The searches in the city over the past two weeks resulted in the seizure of laptops and other electronic devices from three residences – they are currently being examined in detail by Garda technical experts at their regional HQ in Renmore. Det Insp Conlon said that while there had been no arrests in the city following the latest searches, the course of their investigations would be determined by the content and material found in the devices seized.

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Just 85 affordable homes to be built in Galway City by 2025



From this week’s Galway City Tribune –  A total of just 85 affordable homes will be built in Galway City during the remainder of the Government’s lifetime, it was revealed during a debate in the Seanad this week.

An animated Senator Ollie Crowe (FF) told Seanad Éireann that there would be “riots on the streets of Galway” at the disappointing news that was imparted to him by a junior minister.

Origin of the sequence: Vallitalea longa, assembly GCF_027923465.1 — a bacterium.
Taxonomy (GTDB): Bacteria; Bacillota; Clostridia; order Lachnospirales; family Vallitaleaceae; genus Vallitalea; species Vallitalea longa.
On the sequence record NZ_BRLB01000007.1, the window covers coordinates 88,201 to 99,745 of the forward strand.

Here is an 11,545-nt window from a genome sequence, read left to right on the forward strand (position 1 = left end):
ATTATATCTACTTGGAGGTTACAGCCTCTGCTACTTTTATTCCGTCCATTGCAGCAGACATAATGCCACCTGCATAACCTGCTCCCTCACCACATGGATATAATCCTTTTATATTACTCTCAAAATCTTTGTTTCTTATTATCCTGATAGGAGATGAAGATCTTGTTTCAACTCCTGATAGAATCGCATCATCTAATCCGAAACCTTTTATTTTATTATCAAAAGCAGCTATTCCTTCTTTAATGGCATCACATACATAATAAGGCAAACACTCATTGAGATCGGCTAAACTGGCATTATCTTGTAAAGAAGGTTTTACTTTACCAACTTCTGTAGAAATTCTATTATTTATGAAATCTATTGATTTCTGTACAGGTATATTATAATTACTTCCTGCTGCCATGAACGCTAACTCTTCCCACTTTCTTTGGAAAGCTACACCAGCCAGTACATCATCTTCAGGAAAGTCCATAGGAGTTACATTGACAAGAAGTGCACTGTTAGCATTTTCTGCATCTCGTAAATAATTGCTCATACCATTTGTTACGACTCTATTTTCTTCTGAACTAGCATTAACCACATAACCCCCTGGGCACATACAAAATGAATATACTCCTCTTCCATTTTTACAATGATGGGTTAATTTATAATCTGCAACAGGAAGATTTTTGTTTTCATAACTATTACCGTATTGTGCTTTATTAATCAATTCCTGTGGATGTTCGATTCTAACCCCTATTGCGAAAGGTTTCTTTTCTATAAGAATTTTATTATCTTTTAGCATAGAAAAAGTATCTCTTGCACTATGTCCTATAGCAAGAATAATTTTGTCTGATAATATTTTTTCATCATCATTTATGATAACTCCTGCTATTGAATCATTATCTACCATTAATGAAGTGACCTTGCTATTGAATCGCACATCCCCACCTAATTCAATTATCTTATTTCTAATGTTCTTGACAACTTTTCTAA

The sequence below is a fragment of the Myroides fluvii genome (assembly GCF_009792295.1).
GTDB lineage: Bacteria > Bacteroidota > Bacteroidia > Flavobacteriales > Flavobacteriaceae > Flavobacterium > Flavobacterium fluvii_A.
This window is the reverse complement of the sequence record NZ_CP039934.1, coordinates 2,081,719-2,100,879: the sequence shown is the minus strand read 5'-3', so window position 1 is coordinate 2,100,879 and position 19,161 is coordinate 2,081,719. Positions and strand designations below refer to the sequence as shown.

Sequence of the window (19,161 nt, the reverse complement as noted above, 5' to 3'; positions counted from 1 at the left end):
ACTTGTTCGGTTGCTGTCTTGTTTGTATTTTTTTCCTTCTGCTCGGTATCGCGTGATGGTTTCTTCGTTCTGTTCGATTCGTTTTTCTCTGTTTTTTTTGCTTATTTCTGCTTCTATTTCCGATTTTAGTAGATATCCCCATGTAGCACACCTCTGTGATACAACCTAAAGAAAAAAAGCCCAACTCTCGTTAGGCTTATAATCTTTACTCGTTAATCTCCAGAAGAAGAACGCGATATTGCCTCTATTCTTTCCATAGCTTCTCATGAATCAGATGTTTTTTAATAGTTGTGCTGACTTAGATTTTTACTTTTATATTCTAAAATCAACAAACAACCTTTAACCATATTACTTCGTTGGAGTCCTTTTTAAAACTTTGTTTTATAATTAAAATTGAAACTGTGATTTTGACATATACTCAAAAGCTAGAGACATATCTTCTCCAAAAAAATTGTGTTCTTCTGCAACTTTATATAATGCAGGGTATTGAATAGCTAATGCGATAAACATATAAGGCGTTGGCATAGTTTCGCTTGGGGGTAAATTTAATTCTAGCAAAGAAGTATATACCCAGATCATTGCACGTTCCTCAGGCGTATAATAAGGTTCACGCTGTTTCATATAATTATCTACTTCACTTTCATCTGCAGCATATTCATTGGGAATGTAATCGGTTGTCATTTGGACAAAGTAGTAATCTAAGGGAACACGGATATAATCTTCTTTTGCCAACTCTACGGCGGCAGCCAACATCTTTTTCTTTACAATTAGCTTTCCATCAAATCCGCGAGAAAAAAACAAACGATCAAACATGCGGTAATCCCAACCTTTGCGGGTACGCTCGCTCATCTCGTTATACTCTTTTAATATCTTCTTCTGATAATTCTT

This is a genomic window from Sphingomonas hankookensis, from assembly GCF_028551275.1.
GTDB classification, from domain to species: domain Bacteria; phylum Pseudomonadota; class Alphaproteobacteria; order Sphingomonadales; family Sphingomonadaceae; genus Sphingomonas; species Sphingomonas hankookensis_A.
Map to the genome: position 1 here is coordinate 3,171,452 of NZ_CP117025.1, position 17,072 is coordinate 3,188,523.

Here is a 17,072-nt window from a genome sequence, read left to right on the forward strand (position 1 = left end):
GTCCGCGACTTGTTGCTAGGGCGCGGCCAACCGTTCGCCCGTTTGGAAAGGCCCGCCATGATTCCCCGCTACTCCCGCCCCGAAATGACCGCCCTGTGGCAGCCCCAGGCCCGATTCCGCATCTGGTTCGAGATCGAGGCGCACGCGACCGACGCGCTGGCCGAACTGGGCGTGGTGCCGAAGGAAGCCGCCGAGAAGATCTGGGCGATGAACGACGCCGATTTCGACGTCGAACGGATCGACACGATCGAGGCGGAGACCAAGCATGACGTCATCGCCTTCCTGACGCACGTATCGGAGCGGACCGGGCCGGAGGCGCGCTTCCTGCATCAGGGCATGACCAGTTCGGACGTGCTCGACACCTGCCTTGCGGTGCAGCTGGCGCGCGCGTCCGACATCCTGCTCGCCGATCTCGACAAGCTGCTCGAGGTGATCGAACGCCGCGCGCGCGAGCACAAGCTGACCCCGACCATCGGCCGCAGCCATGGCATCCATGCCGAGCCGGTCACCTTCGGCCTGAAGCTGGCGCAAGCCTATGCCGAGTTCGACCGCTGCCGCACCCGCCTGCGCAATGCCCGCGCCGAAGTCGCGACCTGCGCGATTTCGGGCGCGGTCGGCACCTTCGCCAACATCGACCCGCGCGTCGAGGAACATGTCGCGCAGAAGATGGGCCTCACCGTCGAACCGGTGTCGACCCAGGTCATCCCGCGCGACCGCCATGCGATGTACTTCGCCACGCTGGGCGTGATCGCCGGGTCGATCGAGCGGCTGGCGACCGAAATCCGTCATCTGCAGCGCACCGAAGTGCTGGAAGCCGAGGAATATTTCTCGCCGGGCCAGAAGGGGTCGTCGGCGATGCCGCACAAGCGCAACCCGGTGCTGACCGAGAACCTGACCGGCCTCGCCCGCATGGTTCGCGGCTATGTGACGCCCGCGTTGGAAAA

In the Dáil, Junior Housing Minister, Malcolm Noonan, confirmed that it was planned to provide 85 affordable homes as part of a Merlin Woods development between now and 2025.

He understood that there were sites identified for affordable housing schemes in other parts of the city, but no applications had been received for funding.

“Housing delivery in Galway City Council is a matter for Galway City Council and it is down to the local authority to strike the balance in respect of social and affordable housing delivery.

“If the Senator feels that the local authority is not delivering enough in that regard, it is really a matter for them to drive a more ambitious agenda. The Department will not be found wanting in funding schemes,” Minister Noonan added.

But Senator Crowe yesterday told the Galway City Tribune that it was an incredibly disappointing and unacceptable answer that there would only be 85 new builds when it came to affordable homes.

(Image: Minister Malcolm Noonan said the new Merlin Woods development will include 85 affordable homes).
This is a shortened preview version of this story. To read the rest of the article,  see the December 9 edition of the Galway City Tribune. You can buy a digital edition HERE.